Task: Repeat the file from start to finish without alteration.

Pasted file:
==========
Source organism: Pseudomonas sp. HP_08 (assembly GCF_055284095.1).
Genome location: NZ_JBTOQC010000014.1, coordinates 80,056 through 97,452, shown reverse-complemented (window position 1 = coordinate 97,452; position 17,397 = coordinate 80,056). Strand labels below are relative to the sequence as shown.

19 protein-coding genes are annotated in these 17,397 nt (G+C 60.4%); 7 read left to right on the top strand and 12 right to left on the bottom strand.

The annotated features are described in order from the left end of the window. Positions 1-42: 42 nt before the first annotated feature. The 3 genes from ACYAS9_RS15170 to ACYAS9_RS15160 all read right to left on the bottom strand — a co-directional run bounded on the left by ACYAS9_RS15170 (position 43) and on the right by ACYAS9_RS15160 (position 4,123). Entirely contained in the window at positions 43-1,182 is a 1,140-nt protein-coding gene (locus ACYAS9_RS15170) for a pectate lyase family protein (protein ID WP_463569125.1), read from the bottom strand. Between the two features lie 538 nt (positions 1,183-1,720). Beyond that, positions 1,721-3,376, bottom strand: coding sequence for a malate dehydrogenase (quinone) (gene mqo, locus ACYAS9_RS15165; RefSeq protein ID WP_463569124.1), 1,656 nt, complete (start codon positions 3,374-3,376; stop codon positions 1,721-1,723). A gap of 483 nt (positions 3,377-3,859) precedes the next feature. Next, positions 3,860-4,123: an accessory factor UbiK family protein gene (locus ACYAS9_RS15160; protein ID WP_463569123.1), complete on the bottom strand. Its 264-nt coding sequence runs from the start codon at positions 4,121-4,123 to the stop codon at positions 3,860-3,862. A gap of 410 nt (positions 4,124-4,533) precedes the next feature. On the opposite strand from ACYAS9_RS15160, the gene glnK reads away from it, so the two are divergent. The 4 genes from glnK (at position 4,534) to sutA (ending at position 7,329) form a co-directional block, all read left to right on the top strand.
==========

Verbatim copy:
Source organism: Pseudomonas sp. HP_08 (assembly GCF_055284095.1).
Genome location: NZ_JBTOQC010000014.1, coordinates 80,056 through 97,452, shown reverse-complemented (window position 1 = coordinate 97,452; position 17,397 = coordinate 80,056). Strand labels below are relative to the sequence as shown.

19 protein-coding genes are annotated in these 17,397 nt (G+C 60.4%); 7 read left to right on the top strand and 12 right to left on the bottom strand.

The annotated features are described in order from the left end of the window. Positions 1-42: 42 nt before the first annotated feature. The 3 genes from ACYAS9_RS15170 to ACYAS9_RS15160 all read right to left on the bottom strand — a co-directional run bounded on the left by ACYAS9_RS15170 (position 43) and on the right by ACYAS9_RS15160 (position 4,123). Entirely contained in the window at positions 43-1,182 is a 1,140-nt protein-coding gene (locus ACYAS9_RS15170) for a pectate lyase family protein (protein ID WP_463569125.1), read from the bottom strand. Between the two features lie 538 nt (positions 1,183-1,720). Beyond that, positions 1,721-3,376, bottom strand: coding sequence for a malate dehydrogenase (quinone) (gene mqo, locus ACYAS9_RS15165; RefSeq protein ID WP_463569124.1), 1,656 nt, complete (start codon positions 3,374-3,376; stop codon positions 1,721-1,723). A gap of 483 nt (positions 3,377-3,859) precedes the next feature. Next, positions 3,860-4,123: an accessory factor UbiK family protein gene (locus ACYAS9_RS15160; protein ID WP_463569123.1), complete on the bottom strand. Its 264-nt coding sequence runs from the start codon at positions 4,121-4,123 to the stop codon at positions 3,860-3,862. A gap of 410 nt (positions 4,124-4,533) precedes the next feature. On the opposite strand from ACYAS9_RS15160, the gene glnK reads away from it, so the two are divergent. The 4 genes from glnK (at position 4,534) to sutA (ending at position 7,329) form a co-directional block, all read left to right on the top strand.